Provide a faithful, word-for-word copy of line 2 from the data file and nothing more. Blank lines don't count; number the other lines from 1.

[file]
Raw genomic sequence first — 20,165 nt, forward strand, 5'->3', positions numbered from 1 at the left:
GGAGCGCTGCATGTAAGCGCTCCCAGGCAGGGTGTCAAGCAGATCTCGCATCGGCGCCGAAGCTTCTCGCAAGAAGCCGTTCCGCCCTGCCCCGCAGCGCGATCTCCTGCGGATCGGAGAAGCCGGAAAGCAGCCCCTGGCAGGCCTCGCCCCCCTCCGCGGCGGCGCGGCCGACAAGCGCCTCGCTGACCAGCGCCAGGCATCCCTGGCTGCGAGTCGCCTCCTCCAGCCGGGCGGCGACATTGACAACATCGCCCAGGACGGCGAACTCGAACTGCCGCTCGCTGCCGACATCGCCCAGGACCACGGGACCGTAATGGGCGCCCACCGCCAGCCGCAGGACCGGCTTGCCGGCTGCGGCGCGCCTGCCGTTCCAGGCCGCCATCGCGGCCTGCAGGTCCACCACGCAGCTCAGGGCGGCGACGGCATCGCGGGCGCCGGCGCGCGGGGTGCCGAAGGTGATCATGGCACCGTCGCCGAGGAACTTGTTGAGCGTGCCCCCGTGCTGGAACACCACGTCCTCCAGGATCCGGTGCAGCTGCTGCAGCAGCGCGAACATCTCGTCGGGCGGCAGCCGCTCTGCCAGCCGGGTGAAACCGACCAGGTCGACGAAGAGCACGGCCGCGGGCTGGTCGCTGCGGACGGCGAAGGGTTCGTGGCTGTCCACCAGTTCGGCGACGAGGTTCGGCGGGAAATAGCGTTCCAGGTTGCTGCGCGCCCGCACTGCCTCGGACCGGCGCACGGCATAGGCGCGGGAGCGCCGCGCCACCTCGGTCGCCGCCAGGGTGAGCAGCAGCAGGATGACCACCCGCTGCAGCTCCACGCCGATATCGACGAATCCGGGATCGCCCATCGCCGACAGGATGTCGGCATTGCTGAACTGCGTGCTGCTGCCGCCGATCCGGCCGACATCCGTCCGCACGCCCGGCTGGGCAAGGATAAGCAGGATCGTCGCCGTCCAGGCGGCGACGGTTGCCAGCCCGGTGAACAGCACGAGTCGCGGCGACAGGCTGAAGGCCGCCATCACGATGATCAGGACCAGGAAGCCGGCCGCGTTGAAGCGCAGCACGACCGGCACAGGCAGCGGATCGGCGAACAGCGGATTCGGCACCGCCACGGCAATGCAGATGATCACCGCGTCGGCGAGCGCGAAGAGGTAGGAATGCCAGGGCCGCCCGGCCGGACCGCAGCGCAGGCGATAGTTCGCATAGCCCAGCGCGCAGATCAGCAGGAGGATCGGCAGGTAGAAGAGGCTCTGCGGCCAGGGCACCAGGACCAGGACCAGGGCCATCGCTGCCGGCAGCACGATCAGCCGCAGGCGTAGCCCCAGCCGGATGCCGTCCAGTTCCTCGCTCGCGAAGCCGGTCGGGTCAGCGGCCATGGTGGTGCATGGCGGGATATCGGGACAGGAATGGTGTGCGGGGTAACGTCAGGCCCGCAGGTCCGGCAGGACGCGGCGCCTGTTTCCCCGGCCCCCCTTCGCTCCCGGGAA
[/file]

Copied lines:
GGAGCGCTGCATGTAAGCGCTCCCAGGCAGGGTGTCAAGCAGATCTCGCATCGGCGCCGAAGCTTCTCGCAAGAAGCCGTTCCGCCCTGCCCCGCAGCGCGATCTCCTGCGGATCGGAGAAGCCGGAAAGCAGCCCCTGGCAGGCCTCGCCCCCCTCCGCGGCGGCGCGGCCGACAAGCGCCTCGCTGACCAGCGCCAGGCATCCCTGGCTGCGAGTCGCCTCCTCCAGCCGGGCGGCGACATTGACAACATCGCCCAGGACGGCGAACTCGAACTGCCGCTCGCTGCCGACATCGCCCAGGACCACGGGACCGTAATGGGCGCCCACCGCCAGCCGCAGGACCGGCTTGCCGGCTGCGGCGCGCCTGCCGTTCCAGGCCGCCATCGCGGCCTGCAGGTCCACCACGCAGCTCAGGGCGGCGACGGCATCGCGGGCGCCGGCGCGCGGGGTGCCGAAGGTGATCATGGCACCGTCGCCGAGGAACTTGTTGAGCGTGCCCCCGTGCTGGAACACCACGTCCTCCAGGATCCGGTGCAGCTGCTGCAGCAGCGCGAACATCTCGTCGGGCGGCAGCCGCTCTGCCAGCCGGGTGAAACCGACCAGGTCGACGAAGAGCACGGCCGCGGGCTGGTCGCTGCGGACGGCGAAGGGTTCGTGGCTGTCCACCAGTTCGGCGACGAGGTTCGGCGGGAAATAGCGTTCCAGGTTGCTGCGCGCCCGCACTGCCTCGGACCGGCGCACGGCATAGGCGCGGGAGCGCCGCGCCACCTCGGTCGCCGCCAGGGTGAGCAGCAGCAGGATGACCACCCGCTGCAGCTCCACGCCGATATCGACGAATCCGGGATCGCCCATCGCCGACAGGATGTCGGCATTGCTGAACTGCGTGCTGCTGCCGCCGATCCGGCCGACATCCGTCCGCACGCCCGGCTGGGCAAGGATAAGCAGGATCGTCGCCGTCCAGGCGGCGACGGTTGCCAGCCCGGTGAACAGCACGAGTCGCGGCGACAGGCTGAAGGCCGCCATCACGATGATCAGGACCAGGAAGCCGGCCGCGTTGAAGCGCAGCACGACCGGCACAGGCAGCGGATCGGCGAACAGCGGATTCGGCACCGCCACGGCAATGCAGATGATCACCGCGTCGGCGAGCGCGAAGAGGTAGGAATGCCAGGGCCGCCCGGCCGGACCGCAGCGCAGGCGATAGTTCGCATAGCCCAGCGCGCAGATCAGCAGGAGGATCGGCAGGTAGAAGAGGCTCTGCGGCCAGGGCACCAGGACCAGGACCAGGGCCATCGCTGCCGGCAGCACGATCAGCCGCAGGCGTAGCCCCAGCCGGATGCCGTCCAGTTCCTCGCTCGCGAAGCCGGTCGGGTCAGCGGCCATGGTGGTGCATGGCGGGATATCGGGACAGGAATGGTGTGCGGGGTAACGTCAGGCCCGCAGGTCCGGCAGGACGCGGCGCCTGTTTCCCCGGCCCCCCTTCGCTCCCGGGAA